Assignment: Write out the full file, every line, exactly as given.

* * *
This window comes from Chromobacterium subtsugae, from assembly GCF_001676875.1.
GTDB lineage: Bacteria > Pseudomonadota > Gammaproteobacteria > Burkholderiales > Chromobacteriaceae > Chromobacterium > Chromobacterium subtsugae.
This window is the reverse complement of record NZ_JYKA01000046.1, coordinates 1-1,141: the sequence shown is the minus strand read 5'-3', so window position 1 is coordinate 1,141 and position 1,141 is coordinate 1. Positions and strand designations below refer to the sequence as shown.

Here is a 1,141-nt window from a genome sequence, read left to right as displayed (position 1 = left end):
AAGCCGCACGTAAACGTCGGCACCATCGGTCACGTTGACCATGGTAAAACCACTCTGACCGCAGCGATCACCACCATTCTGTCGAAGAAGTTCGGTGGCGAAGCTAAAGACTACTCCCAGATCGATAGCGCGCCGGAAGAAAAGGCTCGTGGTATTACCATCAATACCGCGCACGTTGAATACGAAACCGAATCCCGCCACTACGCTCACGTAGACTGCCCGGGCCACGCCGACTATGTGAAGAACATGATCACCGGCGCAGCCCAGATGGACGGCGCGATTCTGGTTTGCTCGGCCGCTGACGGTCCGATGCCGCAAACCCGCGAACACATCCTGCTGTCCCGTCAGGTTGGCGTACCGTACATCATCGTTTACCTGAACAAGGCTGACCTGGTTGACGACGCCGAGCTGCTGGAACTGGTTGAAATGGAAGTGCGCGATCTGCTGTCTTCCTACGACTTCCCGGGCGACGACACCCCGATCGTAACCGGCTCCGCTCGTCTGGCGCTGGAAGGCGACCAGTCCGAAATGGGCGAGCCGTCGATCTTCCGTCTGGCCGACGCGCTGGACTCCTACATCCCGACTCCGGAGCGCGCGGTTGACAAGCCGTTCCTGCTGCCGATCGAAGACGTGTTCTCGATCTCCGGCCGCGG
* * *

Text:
This window comes from Chromobacterium subtsugae, from assembly GCF_001676875.1.
GTDB lineage: Bacteria > Pseudomonadota > Gammaproteobacteria > Burkholderiales > Chromobacteriaceae > Chromobacterium > Chromobacterium subtsugae.
This window is the reverse complement of record NZ_JYKA01000046.1, coordinates 1-1,141: the sequence shown is the minus strand read 5'-3', so window position 1 is coordinate 1,141 and position 1,141 is coordinate 1. Positions and strand designations below refer to the sequence as shown.

Here is a 1,141-nt window from a genome sequence, read left to right as displayed (position 1 = left end):
AAGCCGCACGTAAACGTCGGCACCATCGGTCACGTTGACCATGGTAAAACCACTCTGACCGCAGCGATCACCACCATTCTGTCGAAGAAGTTCGGTGGCGAAGCTAAAGACTACTCCCAGATCGATAGCGCGCCGGAAGAAAAGGCTCGTGGTATTACCATCAATACCGCGCACGTTGAATACGAAACCGAATCCCGCCACTACGCTCACGTAGACTGCCCGGGCCACGCCGACTATGTGAAGAACATGATCACCGGCGCAGCCCAGATGGACGGCGCGATTCTGGTTTGCTCGGCCGCTGACGGTCCGATGCCGCAAACCCGCGAACACATCCTGCTGTCCCGTCAGGTTGGCGTACCGTACATCATCGTTTACCTGAACAAGGCTGACCTGGTTGACGACGCCGAGCTGCTGGAACTGGTTGAAATGGAAGTGCGCGATCTGCTGTCTTCCTACGACTTCCCGGGCGACGACACCCCGATCGTAACCGGCTCCGCTCGTCTGGCGCTGGAAGGCGACCAGTCCGAAATGGGCGAGCCGTCGATCTTCCGTCTGGCCGACGCGCTGGACTCCTACATCCCGACTCCGGAGCGCGCGGTTGACAAGCCGTTCCTGCTGCCGATCGAAGACGTGTTCTCGATCTCCGGCCGCGG